U. of Rhode Island proposal would bar photos, video of 'sensitive material'

RHODE ISLAND — Aproposed policy change at the University of Rhode Island would prohibit studentsfrom publishing photos or video of “sensitive material” such as criminal orviolent acts.

“Publicizing sensitive material or information,” theproposed policy reads, “through the use of photos, video, or audio recordingsincluding illegal acts, student handbook violations, or acts of violence isprohibited.”

The policy, if approved, would modify the URI StudentHandbook’s privacy section. Violators could face warnings, fines, suspensionsor expulsions.

Student Senate President David Coates said he has concernswith the breadth of the proposed policy.

“It doesn’t define what ‘publicizing’ means, and it does notdefine ‘sensitive material or information,’” Coates said. “It’s prettyconcerning to (the Student Senate) that (the university) would allow somethinginto the handbook that really has no definition behind it.”

Coates said the policy change could be used against studentswho wouldn’t even know they were violating school policy. He also feels URIcould use the policy to “keep an incident quiet” if an event could place theuniversity under a negative light.

He said it could also potentially damage a studentjournalist’s ability to report the news. The journalist could write about illegalactivity, but couldn’t publish photos, video or audio without facing threat ofpunishment.

Hillary Brady, editor in chief of The Good 5¢ Cigar student newspaper, could not be reached forcomment.

Tom Dougan, vice president for student affairs, said theproposed policy stems from the death of Rutgers University student TylerClementi, who committed suicide in September 2010 after two fellow students allegedlyused a webcam to spy on him having sex with another man.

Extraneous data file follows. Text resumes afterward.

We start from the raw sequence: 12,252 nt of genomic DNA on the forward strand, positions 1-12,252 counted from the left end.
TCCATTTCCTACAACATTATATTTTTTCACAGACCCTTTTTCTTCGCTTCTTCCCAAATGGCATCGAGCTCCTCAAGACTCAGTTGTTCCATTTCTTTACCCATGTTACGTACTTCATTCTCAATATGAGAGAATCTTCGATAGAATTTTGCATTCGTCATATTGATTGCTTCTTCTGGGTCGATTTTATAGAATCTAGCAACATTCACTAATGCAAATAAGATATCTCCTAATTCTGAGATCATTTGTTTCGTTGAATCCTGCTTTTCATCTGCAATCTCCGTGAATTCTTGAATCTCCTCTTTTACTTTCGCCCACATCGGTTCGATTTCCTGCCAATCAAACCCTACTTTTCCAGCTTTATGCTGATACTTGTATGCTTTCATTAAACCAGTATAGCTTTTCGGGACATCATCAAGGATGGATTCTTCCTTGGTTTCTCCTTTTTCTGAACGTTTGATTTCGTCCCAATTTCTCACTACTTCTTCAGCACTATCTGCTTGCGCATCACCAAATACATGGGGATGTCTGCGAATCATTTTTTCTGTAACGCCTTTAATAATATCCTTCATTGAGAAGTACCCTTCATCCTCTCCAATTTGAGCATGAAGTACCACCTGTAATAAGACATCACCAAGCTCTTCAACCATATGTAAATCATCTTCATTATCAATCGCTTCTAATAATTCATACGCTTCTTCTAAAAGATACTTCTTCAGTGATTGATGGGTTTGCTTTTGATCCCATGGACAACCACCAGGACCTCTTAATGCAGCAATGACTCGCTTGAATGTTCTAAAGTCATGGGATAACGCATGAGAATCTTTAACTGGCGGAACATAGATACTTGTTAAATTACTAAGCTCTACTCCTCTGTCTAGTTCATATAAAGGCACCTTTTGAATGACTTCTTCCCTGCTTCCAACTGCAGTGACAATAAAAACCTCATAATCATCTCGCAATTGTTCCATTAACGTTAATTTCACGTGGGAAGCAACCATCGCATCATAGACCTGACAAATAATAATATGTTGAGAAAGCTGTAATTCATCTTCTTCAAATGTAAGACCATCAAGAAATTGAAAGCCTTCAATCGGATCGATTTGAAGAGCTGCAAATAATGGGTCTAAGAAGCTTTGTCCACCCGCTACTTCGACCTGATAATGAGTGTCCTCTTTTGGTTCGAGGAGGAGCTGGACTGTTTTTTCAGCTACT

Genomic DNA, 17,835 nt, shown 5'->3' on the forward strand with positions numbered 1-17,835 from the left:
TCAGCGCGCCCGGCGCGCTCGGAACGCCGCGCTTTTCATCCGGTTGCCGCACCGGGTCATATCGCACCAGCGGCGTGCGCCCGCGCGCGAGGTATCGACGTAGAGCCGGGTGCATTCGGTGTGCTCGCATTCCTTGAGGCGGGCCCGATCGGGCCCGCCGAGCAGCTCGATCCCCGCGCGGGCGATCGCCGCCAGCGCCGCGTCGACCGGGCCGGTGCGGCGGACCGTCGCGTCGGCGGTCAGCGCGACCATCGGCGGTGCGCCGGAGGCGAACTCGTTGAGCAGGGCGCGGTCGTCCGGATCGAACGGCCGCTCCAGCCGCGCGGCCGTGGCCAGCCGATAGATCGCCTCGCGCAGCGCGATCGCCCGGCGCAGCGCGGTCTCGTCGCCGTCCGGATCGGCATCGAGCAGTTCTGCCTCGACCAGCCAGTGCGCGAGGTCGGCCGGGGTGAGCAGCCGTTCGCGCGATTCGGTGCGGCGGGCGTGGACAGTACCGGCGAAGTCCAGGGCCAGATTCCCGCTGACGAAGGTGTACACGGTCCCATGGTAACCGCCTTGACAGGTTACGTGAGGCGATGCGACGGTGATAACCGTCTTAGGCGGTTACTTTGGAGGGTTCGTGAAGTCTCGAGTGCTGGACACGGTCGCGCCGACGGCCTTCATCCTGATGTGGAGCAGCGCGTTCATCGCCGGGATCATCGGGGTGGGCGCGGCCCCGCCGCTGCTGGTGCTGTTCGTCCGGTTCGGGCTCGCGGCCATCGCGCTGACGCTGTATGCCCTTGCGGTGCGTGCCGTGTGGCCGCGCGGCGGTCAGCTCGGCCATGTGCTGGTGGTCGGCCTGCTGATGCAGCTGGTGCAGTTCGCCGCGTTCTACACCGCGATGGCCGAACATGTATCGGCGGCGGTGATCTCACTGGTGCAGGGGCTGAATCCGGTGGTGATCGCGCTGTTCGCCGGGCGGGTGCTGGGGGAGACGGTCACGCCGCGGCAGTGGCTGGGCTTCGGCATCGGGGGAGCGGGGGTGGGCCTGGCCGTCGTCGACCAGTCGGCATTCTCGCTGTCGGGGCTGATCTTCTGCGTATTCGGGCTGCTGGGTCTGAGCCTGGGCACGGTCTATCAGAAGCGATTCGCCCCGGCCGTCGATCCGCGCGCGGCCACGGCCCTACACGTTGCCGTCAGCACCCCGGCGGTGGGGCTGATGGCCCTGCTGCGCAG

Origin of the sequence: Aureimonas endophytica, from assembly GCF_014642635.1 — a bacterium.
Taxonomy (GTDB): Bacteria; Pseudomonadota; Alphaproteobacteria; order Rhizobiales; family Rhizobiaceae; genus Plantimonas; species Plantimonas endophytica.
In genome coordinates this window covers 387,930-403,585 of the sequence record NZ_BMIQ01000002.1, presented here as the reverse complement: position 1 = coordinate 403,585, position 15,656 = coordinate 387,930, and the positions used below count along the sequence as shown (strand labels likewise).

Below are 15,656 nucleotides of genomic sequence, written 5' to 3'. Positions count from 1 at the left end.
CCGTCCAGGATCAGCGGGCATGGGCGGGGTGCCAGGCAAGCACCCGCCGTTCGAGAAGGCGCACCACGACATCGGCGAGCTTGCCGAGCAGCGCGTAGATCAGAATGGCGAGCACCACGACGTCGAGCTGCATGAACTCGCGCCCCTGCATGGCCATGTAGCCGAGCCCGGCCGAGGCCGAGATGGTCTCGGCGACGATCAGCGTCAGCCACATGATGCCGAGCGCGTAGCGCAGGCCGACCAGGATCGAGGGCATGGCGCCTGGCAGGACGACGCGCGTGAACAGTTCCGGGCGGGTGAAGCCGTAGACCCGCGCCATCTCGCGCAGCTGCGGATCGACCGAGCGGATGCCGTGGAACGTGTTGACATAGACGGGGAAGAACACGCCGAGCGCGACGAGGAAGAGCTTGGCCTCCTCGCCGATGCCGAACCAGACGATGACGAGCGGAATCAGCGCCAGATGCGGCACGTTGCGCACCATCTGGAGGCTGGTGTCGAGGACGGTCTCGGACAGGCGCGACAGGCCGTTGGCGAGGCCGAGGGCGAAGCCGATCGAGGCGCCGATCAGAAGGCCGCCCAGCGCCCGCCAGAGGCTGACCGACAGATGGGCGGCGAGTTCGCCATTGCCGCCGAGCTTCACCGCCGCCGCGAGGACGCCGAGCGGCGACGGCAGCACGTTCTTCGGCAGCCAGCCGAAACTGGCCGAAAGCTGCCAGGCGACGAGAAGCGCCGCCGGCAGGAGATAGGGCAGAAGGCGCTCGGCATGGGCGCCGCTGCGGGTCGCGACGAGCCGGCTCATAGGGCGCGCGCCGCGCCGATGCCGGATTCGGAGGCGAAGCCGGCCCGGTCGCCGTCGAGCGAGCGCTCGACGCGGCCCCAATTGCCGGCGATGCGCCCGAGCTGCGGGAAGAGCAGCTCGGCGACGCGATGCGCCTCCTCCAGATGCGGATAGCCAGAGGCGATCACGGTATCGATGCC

“We wanted to make sure something like that would indeed bea violation of university policy,” Dougan said, “and would allow the universityto take appropriate conduct action for any student who would violate thatpolicy.”

The Student Rights and Responsibilities Committee, made upof students and faculty, approved the policy change Feb. 29.

For the policy to become part of the student handbook,approval is required from Dougan, the Faculty Senate, the legal department andthe university president.

Adam Goldstein, attorney advocate for the Student Press Law Center, said there is no chance thepolicy could hold up in court, calling the proposal vague and overbroad.

“The proposed policy is designed to protect people fromthings that might upset them,” Goldstein said, “but you have a legal right tosay upsetting things. The policy is utterly irreconcilable with the basicobligations universities have under the First Amendment.”

Coates plans to lobby against the policy change all the waythrough the process. Dougan said he will take all input into consideration.

If approved, the policy would take effect in May.